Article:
There seems to be a lot of interest in Likert scales of late. Such scales (order of preference among 1, 2,..,5, etc.) produce data that should be considered as ordered categorical. If comparing two or more data sets of this type across nominal categories (like gender), then rank procedures should be used.
If comparing across levels of another ordered variable (such as grade level), procedures for measuring association between ordered categorical variables should be used. The best ones involve concordant and discordant pairs, which are not difficult to count but which are not mentioned in introductory courses. (Perhaps they should be.)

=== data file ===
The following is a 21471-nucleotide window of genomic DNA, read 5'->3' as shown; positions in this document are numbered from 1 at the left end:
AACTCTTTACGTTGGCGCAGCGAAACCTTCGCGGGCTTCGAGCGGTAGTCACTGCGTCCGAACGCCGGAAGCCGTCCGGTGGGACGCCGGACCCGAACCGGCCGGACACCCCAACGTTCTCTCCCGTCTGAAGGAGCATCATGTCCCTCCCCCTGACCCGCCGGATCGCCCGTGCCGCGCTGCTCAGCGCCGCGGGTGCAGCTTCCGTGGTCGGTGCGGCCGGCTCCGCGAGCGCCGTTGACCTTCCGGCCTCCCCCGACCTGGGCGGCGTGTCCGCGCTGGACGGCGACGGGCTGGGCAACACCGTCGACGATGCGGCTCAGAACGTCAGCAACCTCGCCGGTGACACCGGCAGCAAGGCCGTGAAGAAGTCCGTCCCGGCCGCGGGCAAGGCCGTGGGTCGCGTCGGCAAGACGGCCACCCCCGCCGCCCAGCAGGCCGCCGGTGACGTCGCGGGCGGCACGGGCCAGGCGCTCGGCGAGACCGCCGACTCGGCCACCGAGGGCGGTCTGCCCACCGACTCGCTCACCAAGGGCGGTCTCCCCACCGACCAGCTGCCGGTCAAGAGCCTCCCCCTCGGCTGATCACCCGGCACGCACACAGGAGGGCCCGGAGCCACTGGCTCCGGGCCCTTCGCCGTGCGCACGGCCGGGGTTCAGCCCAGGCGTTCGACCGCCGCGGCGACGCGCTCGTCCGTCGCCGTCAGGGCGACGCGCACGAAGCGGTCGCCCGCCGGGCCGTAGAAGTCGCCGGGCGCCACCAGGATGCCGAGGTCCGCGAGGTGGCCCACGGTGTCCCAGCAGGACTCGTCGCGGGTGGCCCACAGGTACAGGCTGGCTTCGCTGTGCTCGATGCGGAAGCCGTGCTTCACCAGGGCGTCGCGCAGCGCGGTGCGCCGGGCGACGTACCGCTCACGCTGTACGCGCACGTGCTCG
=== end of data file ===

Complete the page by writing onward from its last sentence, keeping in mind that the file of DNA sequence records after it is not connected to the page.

If used as the response variable in a regression setting, then logistic regression can be employed. In the regression setting, treating the ordinal categories as continuous measurements is not too bad as long as there are at least 5 scale levels and a reasonable amount of data.
In short, it is not a good idea to use Likert scale data for illustrating the basic procedures covered in an introductory course. Even the chi-square test yields very little information here (as has been pointed out) since it tests only for overall association and not directions or strengths of possibly interesting specific associations.